B's Haven't Missed a Beat

Despite injuries forcing players to switch roles, Bruins have kept up winning pace

Thursday, 02.07.2013 / 12:45 AM
Eric Russo  - BostonBruins.com

BostonBruins.com – Over the past week, the depth of the Bruins has been tested. Injuries to Brad Marchand and fourth-liners Shawn Thornton and Daniel Paille, have forced Head Coach Claude Julien to mix and match players and piece together lines with call-ups from Providence over the past two games.

So far, it doesn’t appear that the Bruins have missed a beat. The Black & Gold beat Montreal, 2-1, Wednesday night and have won two straight games – they beat Toronto, 1-0, on Saturday – without Paille, Thornton, or Marchand.

With Gregory Campbell moving up to fill Marchand’s left wing spot on the second line, the Merlot Line featured a brand new trio. Lane MacDermid, Jamie Tardif, and Ryan Spooner, all recently recalled from Providence, filled in and fit their roles in the Bruins’ come-from-behind victory over the Canadiens, that propelled them into sole possession of first place in the Eastern Conference.

Against Toronto, Chris Bourque, another Providence call-up (though he has been with Boston since training camp) was able to contribute with the lone goal – his first as a Bruin – in the B’s win. Wednesday night, his line, made up of Chris Kelly and Rich Peveley continued their strong play, creating scoring chances and contributing big minutes on special teams.

“Sometimes you just need the right opportunity,” said Bourque before Wednesday’s game. “When you're up [in Boston], you've got to play well and capitalize on the opportunities that you get. This year, I think I've done a decent job of it, and the team is playing really well, so that helps.” 

MacDermid, Tardif, and Spooner, who was making his NHL Debut, brought energy, especially early in the game, when the Bruins were struggling to find some rhythm. It was the first time any member of the line had played in Montreal; for many, playing at the Bell Centre for the first time can be a daunting task.

Spooner took it all in stride, however, and while the skilled centerman may not be used to playing on an energy-type line, he stepped up and did what the coaching staff asked him to do.

“I was pretty nervous to start, but after I got my first shift under my belt I felt pretty good,” said Spooner following the game. “That’s a role that I’m not used to, but obviously when I come up here, I do what they want me to.”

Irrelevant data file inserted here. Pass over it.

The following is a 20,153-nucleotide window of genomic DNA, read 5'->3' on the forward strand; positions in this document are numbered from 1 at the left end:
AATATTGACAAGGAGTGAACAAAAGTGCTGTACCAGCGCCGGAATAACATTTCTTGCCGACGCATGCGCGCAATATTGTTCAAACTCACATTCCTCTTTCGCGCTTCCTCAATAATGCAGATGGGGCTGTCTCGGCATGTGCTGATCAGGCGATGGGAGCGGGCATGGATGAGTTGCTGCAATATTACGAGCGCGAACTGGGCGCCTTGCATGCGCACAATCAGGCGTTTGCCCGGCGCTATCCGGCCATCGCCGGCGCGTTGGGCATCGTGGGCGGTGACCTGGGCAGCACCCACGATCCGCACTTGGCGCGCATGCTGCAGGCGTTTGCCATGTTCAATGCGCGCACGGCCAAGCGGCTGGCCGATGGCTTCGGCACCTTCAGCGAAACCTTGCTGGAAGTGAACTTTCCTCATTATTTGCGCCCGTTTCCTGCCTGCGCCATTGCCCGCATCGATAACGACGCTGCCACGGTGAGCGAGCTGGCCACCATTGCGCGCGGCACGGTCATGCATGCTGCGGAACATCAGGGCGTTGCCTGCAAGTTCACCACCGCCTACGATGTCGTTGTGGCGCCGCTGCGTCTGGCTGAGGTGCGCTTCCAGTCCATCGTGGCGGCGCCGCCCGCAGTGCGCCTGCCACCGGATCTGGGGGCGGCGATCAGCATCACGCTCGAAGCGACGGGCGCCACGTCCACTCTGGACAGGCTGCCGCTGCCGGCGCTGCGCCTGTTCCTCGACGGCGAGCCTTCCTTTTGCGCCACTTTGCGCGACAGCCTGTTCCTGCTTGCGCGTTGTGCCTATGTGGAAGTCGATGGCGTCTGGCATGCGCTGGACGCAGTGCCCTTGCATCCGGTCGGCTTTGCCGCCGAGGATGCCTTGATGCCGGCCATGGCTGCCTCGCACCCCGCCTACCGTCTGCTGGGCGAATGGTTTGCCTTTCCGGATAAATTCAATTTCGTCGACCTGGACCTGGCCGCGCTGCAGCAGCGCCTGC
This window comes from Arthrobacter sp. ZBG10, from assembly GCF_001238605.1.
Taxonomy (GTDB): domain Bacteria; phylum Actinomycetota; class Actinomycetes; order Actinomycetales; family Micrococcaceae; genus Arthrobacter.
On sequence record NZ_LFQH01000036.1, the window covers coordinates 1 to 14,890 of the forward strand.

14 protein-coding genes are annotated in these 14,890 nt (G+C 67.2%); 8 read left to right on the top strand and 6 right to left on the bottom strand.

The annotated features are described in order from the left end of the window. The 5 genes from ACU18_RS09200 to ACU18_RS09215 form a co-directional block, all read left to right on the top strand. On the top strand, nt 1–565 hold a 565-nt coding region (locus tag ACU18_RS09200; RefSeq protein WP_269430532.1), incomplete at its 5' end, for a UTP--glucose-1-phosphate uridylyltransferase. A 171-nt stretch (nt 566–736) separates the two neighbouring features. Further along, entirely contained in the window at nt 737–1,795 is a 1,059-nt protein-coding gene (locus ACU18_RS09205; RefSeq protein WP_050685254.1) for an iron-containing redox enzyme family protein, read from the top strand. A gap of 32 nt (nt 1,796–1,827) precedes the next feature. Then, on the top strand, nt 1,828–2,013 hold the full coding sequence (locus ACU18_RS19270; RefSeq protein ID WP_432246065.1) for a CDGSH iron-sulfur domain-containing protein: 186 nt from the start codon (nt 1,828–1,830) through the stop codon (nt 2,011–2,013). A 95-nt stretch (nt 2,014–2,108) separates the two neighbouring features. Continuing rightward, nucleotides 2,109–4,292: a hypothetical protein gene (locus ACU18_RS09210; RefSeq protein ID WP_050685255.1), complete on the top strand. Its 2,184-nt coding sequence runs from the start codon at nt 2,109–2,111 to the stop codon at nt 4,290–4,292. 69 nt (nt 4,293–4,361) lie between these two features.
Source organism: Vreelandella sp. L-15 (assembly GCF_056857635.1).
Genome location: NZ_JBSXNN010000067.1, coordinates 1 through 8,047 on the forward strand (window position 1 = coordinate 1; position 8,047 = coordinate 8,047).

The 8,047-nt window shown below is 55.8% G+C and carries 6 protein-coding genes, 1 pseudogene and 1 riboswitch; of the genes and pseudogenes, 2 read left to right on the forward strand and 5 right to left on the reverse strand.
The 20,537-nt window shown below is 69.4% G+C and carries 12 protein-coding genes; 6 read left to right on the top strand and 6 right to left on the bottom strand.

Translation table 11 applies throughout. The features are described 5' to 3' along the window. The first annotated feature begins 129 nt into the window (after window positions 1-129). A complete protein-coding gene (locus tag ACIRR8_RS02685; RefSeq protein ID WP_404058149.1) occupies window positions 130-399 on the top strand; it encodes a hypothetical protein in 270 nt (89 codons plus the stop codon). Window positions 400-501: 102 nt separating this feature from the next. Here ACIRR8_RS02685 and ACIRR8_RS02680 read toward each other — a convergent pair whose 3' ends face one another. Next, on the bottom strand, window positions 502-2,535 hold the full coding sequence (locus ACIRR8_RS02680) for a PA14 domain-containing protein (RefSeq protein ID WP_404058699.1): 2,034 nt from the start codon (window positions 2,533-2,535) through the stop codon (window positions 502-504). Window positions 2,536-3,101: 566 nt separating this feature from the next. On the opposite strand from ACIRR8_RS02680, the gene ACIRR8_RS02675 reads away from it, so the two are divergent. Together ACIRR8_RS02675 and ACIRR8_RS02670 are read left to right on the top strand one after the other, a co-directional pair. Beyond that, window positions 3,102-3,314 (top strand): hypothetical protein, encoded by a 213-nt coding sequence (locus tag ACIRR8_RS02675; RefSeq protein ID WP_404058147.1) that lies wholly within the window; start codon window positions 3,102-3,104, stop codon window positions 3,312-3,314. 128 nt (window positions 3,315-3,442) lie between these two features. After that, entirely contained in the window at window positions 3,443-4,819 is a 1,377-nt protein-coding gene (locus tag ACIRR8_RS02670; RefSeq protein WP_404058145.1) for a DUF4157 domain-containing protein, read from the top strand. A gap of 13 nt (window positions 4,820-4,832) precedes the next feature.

Julien told the line before the game to play relaxed and enjoy their first taste of the Montreal-Boston rivalary – it was the 718th meeting between the two clubs – but to make sure they were on their toes.

“They were,” said Julien, when asked after the game about the fourth-line providing a boost early on. “I told them to go out there and play like they play anywhere else and have some fun doing it. Don’t be afraid to make mistakes, just play on your toes and they did just that.”

The B’s bench boss explained that it was hard to put the line out on the ice late in the game, because Habs’ coach Michel Therrien matched his top line against the trio. But, Julien was pleased with the line’s work when they had a chance.

“They did such a great job, they allowed us to have a power play with their hard work,” he said. “It was tough to put them on the ice tonight because their coach kept putting their top line [out] the minute I put them on the ice. They were smart, a couple of times made some good changes, but when they had the opportunity to be out there, they did a great job.”

Despite all of the changes to the lineup of late, and players coming up from Providence, the Bruins still have confidence that they can win, no matter what the situation is. They believe in the players that are filling in, and over the past two games, it has shown.

“I think the guys that have come into the lineup have done a great job,” said defenseman Adam McQuaid, following Wednesday’s morning skate. “We have confidence in them, and I think that they have confidence in themselves.

“We're pretty fortunate that we have depth that way. It gives some other guys opportunities to play bigger roles.” 

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